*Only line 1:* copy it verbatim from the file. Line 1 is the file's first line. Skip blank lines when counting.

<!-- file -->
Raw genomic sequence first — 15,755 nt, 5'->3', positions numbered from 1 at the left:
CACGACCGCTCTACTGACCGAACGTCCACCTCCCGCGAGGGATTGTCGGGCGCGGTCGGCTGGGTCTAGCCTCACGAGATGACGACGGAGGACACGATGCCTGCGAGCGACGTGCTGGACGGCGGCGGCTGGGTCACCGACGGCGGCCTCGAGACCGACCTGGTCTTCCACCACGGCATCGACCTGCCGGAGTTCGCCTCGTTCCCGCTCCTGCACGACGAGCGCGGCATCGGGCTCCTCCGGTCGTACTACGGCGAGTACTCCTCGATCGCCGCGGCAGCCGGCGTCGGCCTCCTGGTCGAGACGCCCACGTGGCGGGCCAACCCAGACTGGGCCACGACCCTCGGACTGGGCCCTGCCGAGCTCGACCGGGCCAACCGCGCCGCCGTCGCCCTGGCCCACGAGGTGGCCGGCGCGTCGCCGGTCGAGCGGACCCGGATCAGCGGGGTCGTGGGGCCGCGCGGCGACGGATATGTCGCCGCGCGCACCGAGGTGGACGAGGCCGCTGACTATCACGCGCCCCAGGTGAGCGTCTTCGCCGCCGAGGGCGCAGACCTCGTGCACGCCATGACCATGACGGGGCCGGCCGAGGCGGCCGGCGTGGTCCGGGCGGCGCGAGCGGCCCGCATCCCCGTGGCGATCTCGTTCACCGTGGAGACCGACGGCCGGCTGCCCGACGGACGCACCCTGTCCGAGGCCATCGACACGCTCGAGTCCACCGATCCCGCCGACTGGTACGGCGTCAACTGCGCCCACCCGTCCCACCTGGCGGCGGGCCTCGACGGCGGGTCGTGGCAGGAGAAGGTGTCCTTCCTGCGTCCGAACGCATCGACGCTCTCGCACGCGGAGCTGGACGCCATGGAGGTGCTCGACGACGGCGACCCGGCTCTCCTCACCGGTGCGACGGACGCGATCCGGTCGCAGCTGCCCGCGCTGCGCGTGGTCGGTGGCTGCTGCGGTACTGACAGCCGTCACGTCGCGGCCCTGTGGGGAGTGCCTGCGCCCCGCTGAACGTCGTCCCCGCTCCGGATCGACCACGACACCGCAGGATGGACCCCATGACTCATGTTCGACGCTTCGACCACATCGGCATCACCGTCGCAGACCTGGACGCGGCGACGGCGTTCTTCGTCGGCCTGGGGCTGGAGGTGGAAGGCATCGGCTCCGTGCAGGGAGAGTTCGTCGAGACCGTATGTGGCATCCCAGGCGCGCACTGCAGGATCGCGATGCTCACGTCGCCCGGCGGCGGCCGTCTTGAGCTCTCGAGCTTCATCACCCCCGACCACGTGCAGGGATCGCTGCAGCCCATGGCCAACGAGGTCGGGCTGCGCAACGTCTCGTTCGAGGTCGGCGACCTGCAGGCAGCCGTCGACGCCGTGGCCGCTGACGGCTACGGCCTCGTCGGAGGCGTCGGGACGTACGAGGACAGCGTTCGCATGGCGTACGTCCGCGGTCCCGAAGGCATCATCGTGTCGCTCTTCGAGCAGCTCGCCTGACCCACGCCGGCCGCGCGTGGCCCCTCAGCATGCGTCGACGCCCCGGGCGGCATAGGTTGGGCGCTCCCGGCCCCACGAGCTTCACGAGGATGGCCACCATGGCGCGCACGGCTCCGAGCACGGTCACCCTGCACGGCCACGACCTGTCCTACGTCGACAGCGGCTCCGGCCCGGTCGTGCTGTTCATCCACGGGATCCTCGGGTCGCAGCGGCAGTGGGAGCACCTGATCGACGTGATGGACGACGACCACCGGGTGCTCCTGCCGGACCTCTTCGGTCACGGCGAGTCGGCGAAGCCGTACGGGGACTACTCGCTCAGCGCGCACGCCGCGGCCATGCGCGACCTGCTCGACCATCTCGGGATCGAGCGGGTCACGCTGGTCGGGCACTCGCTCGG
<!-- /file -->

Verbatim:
Raw genomic sequence first — 15,755 nt, 5'->3', positions numbered from 1 at the left: